Maine Through the Eyes of a Wheaten

Steve Mooney
4 min readJul 6, 2022


Lola and Juno in Dog Heaven, Maine

Mary and I are taking care of a dog, actually two dogs. Ours, and our friends’ who live down the street. We like to say Lola’s got a boyfriend. She had two, but one died, suddenly, of a heart attack while hanging out with Lola if you can believe it. I kid you not. Was Gulliver jealous of Juno, or did Gully’s heart simply fail after burning red hot during his all too short life? All three dogs Wheaten Terriers, which I’d never heard of until Mary did some research on dogs who don’t shed or make her sneeze.

We’re here in Maine with Lola and Juno because our friends’ now teenage girls fell in love with Lola ten years ago when we first moved into Brookline with our Soft Coated Wheaten. Yes, that’s a real breed name. We’d be walking Lola around the neighborhood, and people would stop to pet her.

“She’s so cute,” they’d say. “What kind of dog?”

For the most part, no one’s heard of a Wheaten.

“Is she a Doodle?” they’d ask, which makes Mary a little crazy.

“I’m not much of a fan of Doodles,” Mary says. “They’re dopey. Only Golden’s are worse.” We both remember reading the story about the guy who created the first Doodle. His piece an apology for creating the breed, if you can even call it that.

“I opened a Pandora box and released a Frankenstein monster,” said Wally Conron in a Times piece. The pet originally intended as a guide dog, not a fashion accessory.

“I bred the labradoodle for a blind lady whose husband was allergic to dog hair,” Mr. Conron said. The idea went viral the way TikTok videos do.

Lola’s no Doodle, and so popular with our friend’s daughters that one day they all show-up with a pillowcase and ask to rub it all over Lola.

“Sure, but why?”

“Our dad’s going to see if he can live with the breed, or if he’s allergic,” the obvious answer. Obvious to them, but not me since Lola had already spent some time with these girls, which had gone well. No sneezing. Lots of loving. But sleeping on a pillow rubbed in Lola would leave no doubt. Seven years later, here we are with two Wheatens romping in and out of the cold waters of Christmas Cove, Maine.

Lola & Juno

These two are city dogs, which makes their love affair on the coast of Maine a hoot. When at home in Brookline, both families walk them on tight leash. Sure, there’s the occasional run in the park. But for the most part, Lola and Juno don’t get out much, so when we make the turn down onto route 129 in Damariscotta Maine, and crack open the windows, their noses take over. Wheatens don’t see all that well due to the way groomers leave them shaggy. I surmise they depend on sense of smell more than other breeds. And let’s not forget—they are terriers, which means they root in the dirt to sniff-out rodents.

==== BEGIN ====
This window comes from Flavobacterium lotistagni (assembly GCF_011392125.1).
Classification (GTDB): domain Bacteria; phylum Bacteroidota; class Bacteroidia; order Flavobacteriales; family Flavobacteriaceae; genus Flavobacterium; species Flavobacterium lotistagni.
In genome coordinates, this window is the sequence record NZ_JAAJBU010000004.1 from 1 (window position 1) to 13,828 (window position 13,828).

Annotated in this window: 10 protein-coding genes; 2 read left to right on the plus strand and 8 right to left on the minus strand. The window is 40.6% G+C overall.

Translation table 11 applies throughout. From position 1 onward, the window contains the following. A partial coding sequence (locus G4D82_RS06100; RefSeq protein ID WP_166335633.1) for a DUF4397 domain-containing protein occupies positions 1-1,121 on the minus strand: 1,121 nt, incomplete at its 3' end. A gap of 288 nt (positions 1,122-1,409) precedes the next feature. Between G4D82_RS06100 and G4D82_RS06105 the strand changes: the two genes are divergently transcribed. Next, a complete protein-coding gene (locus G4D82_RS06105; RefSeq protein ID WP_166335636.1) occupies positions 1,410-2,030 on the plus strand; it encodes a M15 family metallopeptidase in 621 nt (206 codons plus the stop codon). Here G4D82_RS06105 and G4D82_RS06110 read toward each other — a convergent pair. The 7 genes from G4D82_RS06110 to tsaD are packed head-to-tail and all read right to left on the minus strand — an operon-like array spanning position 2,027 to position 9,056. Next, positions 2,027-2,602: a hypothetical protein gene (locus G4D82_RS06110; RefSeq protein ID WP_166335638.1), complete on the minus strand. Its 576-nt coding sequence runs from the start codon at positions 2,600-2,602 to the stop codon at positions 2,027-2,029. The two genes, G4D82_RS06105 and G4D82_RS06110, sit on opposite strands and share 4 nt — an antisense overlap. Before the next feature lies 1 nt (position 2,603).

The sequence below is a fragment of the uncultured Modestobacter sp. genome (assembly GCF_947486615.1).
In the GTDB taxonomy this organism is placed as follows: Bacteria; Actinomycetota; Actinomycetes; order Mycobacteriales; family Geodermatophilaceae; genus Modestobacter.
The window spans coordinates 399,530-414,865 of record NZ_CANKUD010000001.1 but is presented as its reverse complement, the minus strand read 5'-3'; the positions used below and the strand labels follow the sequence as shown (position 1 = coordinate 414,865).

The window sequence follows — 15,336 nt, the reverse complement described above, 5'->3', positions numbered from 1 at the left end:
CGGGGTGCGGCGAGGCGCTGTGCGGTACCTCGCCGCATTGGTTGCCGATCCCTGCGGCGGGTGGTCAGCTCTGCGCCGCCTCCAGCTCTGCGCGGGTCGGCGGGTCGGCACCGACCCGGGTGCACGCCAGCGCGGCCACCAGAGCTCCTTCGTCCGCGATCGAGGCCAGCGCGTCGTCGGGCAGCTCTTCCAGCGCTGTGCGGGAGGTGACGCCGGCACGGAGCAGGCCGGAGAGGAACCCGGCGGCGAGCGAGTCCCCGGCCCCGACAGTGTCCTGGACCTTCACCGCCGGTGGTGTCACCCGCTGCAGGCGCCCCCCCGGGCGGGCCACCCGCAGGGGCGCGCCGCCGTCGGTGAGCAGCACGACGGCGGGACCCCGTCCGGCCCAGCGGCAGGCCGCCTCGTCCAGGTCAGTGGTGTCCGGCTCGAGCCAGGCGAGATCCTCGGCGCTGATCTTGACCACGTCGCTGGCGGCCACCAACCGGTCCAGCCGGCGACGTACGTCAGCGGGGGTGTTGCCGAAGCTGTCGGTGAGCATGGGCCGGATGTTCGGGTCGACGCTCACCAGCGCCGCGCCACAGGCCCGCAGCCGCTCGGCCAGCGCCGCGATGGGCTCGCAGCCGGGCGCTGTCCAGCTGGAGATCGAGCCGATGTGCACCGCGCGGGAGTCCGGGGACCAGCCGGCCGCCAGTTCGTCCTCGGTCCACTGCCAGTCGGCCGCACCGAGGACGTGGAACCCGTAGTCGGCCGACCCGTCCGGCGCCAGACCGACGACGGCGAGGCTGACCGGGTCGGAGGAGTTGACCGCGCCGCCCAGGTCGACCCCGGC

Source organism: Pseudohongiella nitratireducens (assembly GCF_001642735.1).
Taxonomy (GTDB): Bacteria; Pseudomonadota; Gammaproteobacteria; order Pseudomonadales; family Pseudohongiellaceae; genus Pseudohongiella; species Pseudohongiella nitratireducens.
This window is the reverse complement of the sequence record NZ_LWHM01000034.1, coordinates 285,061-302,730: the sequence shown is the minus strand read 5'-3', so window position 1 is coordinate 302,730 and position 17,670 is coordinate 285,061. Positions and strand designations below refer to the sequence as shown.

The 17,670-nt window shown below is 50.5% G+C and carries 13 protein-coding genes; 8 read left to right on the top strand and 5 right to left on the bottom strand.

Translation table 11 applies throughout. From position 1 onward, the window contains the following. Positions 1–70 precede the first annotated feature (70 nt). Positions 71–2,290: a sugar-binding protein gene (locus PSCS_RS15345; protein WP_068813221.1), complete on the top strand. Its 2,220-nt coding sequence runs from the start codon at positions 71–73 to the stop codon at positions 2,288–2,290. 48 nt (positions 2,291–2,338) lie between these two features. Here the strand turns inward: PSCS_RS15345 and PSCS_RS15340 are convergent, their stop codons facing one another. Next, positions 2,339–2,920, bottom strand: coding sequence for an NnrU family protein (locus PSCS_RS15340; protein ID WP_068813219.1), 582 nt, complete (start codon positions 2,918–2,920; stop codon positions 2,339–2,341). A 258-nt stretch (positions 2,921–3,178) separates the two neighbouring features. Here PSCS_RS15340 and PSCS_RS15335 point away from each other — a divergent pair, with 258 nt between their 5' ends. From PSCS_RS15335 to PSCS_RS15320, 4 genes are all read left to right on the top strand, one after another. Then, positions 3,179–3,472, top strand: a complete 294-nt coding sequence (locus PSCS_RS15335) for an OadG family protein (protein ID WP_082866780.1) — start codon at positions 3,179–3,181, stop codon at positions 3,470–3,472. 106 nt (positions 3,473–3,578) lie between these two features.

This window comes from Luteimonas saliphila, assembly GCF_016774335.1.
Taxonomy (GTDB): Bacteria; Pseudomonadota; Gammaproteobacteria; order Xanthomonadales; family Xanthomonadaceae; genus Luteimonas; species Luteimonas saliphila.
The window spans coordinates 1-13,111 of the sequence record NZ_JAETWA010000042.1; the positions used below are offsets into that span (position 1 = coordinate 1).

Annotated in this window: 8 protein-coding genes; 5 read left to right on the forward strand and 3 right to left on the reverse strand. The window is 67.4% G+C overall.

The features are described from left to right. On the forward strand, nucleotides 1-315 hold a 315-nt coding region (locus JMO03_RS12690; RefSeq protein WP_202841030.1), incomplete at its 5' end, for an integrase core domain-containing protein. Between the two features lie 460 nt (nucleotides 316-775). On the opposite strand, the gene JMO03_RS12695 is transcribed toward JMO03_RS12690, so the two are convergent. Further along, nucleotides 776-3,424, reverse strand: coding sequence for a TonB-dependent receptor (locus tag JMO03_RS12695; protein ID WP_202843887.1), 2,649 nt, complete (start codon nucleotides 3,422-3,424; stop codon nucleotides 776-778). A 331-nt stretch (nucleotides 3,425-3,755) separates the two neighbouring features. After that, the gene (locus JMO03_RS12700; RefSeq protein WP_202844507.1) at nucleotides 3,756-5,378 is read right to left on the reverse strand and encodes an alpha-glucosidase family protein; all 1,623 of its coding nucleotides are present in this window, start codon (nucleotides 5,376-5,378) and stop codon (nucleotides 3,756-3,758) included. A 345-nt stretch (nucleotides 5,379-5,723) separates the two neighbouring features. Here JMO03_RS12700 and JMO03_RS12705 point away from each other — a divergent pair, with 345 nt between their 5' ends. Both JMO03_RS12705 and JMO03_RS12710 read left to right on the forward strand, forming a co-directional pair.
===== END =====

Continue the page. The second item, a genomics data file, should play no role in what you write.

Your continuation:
“Don’t open it too much,” Mary says of the van’s rear window. “He’ll jump out.” Not far from the truth with Juno, who at seven still behaves like he’s two.

“Juno, no!” I shout more than once while keeping one hand on the wheel. “Down!” as he lunges to get out of the van after another dog he’s spotted out the window and across the street.

We love having Juno, like you might love having a nephew or niece visit from out of town. His spirit looms large, and the constant threat of him literally eating Lola’s lunch keeps her well-fed.

“You’d better eat it now,” Mary says to Lola, now thirteen and used to just leaving food in her bowl until she’s good and ready. We’ve turned strategic when feeding them—create a bit of a competitive feeding frenzy to keep nutrition high. I should record their stereophonic snuffling.

“Lola comes alive when Juno’s around,” I say to Mary. And so do we. “She seems done fighting with him.” Which is true. Less of Lola nipping at Juno in jealous and protective fits of dominance, more acceptance of his unbound energy.

We adore having two dogs in Maine — see the place through the shaggy mane of Lola’s suitor.

“This place is dog heaven,” we all but hear him say. We agree.

Maybe he’ll finally ask her on a date. “Wanna’ go for a swim?” he’d bark. “How about a sniff in the woods?” Simple doggy pleasures remind us our our own.

Lola’s come around over the years, and now loves Juno as her best friend. They born to be a pair. We grateful to host their love.

Dog in Flight